F1 will lower costs before it cuts team income - Brawn

Ross Brawn (GBR) Formula 1Managing Director of Motorsport
© XPB 

F1 CEO Chase Carey recently revealed that in a bid to achieve better income distribution in the future, the sport's top tier teams will have to agree to a pay cut.

But Carey also insisted that such a scheme will be accompanied by substantial cost-cutting measures destined to lower the teams' investment and promote F1 as a viable economic proposition for all.

F1 sporting manager Ross Brawn has been entrusted with framing the sport's rules beyond 2020 when the current Concorde Agreement which governs the teams' income distribution runs out. 

"To have a discussion about remuneration with the teams is difficult if you don't present both sides," said Brawn.

"We've got to present how we see the sport going forward in terms of the investment that the teams make, because it's substantial.

"I think it's fair to say that there's not a team in F1 that wouldn't welcome a reduction in costs. We're preparing our case and our proposals with the FIA to achieve that.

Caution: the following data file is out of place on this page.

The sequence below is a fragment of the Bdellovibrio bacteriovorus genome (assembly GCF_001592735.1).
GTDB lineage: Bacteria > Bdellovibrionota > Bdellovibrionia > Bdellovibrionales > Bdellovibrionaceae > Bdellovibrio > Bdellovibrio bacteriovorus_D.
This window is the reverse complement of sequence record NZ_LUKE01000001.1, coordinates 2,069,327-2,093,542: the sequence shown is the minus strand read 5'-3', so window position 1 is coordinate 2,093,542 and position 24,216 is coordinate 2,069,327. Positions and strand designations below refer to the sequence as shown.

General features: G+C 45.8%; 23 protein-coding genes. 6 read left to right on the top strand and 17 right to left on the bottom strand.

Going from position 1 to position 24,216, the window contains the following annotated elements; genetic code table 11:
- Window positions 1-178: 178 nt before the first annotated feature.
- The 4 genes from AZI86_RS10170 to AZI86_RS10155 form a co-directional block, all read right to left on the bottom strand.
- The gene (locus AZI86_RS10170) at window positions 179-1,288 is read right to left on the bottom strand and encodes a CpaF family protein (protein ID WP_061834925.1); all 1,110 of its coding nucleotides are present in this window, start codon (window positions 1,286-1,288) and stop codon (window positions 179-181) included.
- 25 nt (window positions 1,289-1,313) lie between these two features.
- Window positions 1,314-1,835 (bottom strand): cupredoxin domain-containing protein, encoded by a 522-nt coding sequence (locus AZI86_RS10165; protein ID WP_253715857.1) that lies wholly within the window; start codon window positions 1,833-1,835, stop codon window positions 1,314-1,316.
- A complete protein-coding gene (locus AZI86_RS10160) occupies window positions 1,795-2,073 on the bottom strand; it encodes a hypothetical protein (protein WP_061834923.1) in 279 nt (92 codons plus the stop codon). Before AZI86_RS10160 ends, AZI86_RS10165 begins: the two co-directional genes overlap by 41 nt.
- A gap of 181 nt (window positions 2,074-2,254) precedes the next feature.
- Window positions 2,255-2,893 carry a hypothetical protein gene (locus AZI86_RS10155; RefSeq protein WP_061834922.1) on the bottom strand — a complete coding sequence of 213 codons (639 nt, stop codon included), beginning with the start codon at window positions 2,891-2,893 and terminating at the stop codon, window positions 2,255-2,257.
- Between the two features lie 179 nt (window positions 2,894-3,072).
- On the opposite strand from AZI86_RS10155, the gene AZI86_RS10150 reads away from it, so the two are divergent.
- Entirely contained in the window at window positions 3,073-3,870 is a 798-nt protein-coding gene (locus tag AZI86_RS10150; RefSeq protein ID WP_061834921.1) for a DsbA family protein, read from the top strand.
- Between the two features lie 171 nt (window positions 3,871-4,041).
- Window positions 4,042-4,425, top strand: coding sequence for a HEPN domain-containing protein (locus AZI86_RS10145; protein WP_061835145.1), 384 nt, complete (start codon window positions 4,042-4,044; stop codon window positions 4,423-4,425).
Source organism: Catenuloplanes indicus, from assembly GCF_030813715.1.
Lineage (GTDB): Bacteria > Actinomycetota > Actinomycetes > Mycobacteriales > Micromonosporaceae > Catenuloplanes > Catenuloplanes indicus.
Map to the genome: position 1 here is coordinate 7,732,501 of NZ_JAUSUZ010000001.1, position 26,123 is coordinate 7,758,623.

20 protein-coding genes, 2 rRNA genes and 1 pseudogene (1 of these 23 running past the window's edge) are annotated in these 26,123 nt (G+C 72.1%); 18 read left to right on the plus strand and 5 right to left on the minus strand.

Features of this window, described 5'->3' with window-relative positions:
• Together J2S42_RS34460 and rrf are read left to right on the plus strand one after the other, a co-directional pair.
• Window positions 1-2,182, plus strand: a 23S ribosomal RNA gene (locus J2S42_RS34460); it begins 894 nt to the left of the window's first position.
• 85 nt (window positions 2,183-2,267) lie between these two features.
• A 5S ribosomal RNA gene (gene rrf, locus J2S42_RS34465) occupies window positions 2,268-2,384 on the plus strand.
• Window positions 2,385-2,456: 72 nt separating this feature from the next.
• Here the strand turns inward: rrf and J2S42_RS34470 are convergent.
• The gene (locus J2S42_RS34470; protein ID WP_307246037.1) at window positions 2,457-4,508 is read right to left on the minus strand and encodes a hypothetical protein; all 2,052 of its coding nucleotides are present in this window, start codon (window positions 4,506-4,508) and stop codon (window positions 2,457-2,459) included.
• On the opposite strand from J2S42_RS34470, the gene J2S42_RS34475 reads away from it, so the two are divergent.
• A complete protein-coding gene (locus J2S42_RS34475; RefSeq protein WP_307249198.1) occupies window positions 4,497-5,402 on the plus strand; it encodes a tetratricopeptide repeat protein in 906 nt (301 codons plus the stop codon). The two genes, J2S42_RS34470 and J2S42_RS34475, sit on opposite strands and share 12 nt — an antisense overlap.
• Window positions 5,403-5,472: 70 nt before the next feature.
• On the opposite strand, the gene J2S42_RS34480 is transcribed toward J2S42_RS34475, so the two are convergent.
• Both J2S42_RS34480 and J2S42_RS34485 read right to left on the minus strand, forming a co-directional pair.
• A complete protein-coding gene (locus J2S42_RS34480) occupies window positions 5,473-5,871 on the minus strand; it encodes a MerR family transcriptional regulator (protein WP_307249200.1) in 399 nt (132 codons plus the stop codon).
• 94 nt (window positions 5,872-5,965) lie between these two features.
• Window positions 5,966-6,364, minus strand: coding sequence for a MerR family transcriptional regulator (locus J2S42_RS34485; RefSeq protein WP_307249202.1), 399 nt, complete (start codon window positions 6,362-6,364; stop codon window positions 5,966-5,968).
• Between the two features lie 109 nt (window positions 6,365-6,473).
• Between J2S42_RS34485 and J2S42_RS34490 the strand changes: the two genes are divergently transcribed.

"We're building a team at the moment, and you'll see from the announcements we've made that the team is multi-faceted, and it's both technical people and commercial people." 

Indeed, former Brawn and Mercedes financial director Nigel Kerr, who was recently hired by F1, is currently hard at work conducting a study of how teams could lower their investment given a specific package of rules. 

"Nigel's task will be to help build the financial models that can demonstrate hopefully the way forward for the teams in F1. So we're putting all that together.

"Clearly it's got to be in co-operation with the FIA. The FIA are the regulators of our sport, and they are the final arbiter of what goes on in the sport.

"We want to supplement and support those activities, and make proposals that we think are good for the sport. But the remuneration debate has to go hand-in-hand with how we control the costs, or the investments needed in F1."


Brawn insisted that the goal of achieving a more level playing should not be done at the complete expense of the top teams. 

"I think one thing I'd like to say is that we don't want to dumb F1 down. I think F1 still has to be aspirational for the teams.

"We don't want all the teams to be exactly the same, in the respect that there should still be the aspirational teams, there should still be the Ferraris, there should still be the Mercedes, there should still be the Red Bulls, that teams want to aspire to beat.

"But we don't want domination. We need an environment where a team that does a really good job can do well. But we don't want a situation where financial power enables a team to get a dominant position, as has happened in the last few years."

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